• Changes in Party Identification. In 2002, when the Republicans made midterm history, the two parties were tied in party identification (43% each in Pew Research Center surveys). Now, in large part due to the demographic changes just described, the Democrats are clearly the majority party. Currently the Democratic edge is about 16 percentage points. Overall, a bit more than half of the electorate identifies with or leans to the Democrats while around a third are Republicans or lean to the GOP. The Daily Kos survey indicates that about 80% of both Democratic and Republican identifiers want to see the party they prefer win Congress in 2010. The Democratic Party's edge in party ID gives it a built-in electoral advantage that fully accounts for its 10-point lead in the Daily Kos poll.
  • Continued diminution of the GOP brand. While Barack Obama's job performance ratings may have drifted downward somewhat during the past several months, there is little to indicate that the appeal of the Republican Party has grown correspondingly over the same period. In the recent Hart-McInturff survey, voters held positive over negative impressions of the Democratic Party by a 42% vs. 37% margin. By contrast, their attitudes toward the GOP were 28% positive as opposed to 41% negative. As the following table indicates, things were even worse for the Republicans in the Daily Kos tracker, in which Republicans trailed their Democratic counterparts in favorable evaluations by margins of between 2 and 4:1. If they persist, these weaker perceptions of the GOP could limit Republican gains in 2010.

Percentage holding favorable attitudes toward each of the following


Barack Obama (D)


Speaker Nancy Pelosi (D)


Senate Majority Leader Harry Reid (D)


GOP Senate Minority Leader Mitch McConnell (R)


GOP House Minority Leader John Boehner (R)


Congressional Democrats


Congressional Republicans


Democratic Party


Republican Party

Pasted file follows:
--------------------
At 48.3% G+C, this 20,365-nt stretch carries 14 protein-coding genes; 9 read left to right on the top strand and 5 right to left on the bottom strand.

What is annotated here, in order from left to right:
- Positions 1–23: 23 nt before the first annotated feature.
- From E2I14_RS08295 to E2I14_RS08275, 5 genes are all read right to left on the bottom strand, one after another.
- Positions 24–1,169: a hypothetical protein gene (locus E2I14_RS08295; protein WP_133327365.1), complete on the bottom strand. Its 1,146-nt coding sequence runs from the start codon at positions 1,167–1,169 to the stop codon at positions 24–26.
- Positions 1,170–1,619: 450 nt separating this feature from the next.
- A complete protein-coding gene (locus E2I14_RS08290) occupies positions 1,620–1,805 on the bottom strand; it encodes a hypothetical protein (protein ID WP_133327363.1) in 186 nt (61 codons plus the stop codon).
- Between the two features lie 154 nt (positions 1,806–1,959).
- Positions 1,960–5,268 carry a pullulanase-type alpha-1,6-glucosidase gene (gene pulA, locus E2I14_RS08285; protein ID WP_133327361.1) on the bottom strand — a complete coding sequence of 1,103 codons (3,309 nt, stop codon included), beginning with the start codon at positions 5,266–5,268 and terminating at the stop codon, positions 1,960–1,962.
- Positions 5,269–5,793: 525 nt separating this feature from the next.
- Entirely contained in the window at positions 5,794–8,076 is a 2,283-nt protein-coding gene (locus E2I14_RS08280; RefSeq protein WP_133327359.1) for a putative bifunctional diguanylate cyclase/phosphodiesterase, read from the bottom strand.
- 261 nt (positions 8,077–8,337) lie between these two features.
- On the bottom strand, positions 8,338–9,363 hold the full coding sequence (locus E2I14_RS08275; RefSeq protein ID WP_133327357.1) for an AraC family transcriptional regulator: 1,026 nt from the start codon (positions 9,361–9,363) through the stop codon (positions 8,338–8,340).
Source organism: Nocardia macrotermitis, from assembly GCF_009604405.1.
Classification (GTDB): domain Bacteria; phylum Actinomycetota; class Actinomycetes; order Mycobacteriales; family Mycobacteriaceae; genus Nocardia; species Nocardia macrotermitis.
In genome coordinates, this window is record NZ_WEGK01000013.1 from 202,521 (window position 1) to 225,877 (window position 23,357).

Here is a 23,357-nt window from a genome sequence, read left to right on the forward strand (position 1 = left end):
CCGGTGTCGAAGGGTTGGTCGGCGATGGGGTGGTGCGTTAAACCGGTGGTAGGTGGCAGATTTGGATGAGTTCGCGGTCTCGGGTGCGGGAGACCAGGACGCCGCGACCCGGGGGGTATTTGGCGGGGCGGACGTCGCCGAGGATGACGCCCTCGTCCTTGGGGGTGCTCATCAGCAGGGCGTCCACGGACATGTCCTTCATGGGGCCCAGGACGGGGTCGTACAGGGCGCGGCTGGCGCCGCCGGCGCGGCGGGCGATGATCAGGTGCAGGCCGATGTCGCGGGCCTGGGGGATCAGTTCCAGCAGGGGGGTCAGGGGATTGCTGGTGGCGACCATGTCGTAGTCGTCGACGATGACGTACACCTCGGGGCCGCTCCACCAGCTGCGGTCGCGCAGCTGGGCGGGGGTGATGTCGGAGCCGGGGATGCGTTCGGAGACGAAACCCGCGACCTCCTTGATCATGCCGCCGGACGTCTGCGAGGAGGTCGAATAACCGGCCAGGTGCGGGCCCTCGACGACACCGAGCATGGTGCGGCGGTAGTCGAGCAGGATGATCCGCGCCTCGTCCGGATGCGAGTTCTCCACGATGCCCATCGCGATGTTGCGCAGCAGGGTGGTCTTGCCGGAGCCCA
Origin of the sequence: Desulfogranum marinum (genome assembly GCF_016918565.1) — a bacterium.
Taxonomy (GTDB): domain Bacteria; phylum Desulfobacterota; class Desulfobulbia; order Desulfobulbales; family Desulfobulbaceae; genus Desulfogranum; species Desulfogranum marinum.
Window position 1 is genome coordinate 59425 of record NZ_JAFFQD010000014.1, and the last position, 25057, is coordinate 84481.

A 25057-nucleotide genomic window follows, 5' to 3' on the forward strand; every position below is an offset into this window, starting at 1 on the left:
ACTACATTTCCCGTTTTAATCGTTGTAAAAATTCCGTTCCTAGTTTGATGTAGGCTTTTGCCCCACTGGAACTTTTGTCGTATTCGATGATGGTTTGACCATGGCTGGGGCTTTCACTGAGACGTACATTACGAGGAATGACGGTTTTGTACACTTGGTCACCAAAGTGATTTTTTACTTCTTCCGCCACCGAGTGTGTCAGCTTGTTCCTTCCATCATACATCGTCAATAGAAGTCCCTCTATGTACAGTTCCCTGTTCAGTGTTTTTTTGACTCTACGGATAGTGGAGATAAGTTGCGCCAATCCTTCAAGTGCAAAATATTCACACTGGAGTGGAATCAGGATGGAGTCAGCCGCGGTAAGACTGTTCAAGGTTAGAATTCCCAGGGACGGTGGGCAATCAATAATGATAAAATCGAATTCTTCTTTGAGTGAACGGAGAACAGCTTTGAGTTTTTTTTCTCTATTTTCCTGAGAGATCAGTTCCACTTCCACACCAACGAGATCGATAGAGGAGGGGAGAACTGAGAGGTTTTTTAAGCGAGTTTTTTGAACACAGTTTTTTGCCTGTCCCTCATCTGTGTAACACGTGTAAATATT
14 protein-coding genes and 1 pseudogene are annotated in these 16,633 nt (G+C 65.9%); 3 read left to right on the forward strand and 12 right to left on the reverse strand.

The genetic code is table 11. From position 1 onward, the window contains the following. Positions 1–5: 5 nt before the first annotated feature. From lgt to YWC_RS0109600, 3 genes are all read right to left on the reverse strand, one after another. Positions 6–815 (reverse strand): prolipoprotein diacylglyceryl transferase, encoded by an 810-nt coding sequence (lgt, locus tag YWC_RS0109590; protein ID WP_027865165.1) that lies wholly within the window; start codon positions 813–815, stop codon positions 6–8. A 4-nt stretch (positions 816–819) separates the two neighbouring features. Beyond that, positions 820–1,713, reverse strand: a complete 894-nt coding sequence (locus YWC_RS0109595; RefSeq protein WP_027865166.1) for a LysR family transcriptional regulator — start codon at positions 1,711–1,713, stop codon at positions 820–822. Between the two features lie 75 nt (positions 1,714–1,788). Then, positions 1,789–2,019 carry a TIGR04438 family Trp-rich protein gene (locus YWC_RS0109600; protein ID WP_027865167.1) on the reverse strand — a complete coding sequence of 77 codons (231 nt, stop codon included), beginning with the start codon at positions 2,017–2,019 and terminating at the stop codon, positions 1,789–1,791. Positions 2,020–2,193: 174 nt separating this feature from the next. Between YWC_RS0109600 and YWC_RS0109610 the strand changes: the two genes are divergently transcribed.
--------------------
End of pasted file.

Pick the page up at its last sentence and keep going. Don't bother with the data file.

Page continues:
• The potential for a continued economic turnaround. In the end, nothing is likely to drive the outcome of the 2010 midterm elections more than voter feelings about the economy. Recent surveys have pointed to improved attitudes about the current state of the economy and increased optimism about the future. A CBS poll indicates that since mid-July the percentage believing that the U.S. economy is getting better has increased from 21% to 32%; the percentage saying it was declining fell from 33% to 22%. As a result, the number believing that the country is now on the right track grew from 35% to 42%. Barack Obama gets some credit for this improvement. A majority (51%, up three points) now approves of his handling of the economy and by a 56% to 25% margin voters believe that the President rather than congressional Republicans is likely to make the right economic decisions. The electorate is increasingly confident about the future. A solid majority (57%) believe that the economic stimulus package passed into law earlier this year has or will create a substantial number of new jobs and a clear plurality (44% in the Hart-McInturff survey) expects the economy to be better in a year than it is now, a number that is up from 38% in April.

The 2010 midterm elections are still 15 months away and making political predictions this far out is risky business. History alone would point to the potential for Republican gains next year. But, a continuation of economic optimism, linked to its significant advantages in demographics, party identification, and party imagery, may position the Democratic Party to overcome the difficulties that an incumbent majority normally confronts. If so, the Democrats could surprise a few D.C. pundits and, along the way, create a little history of their own.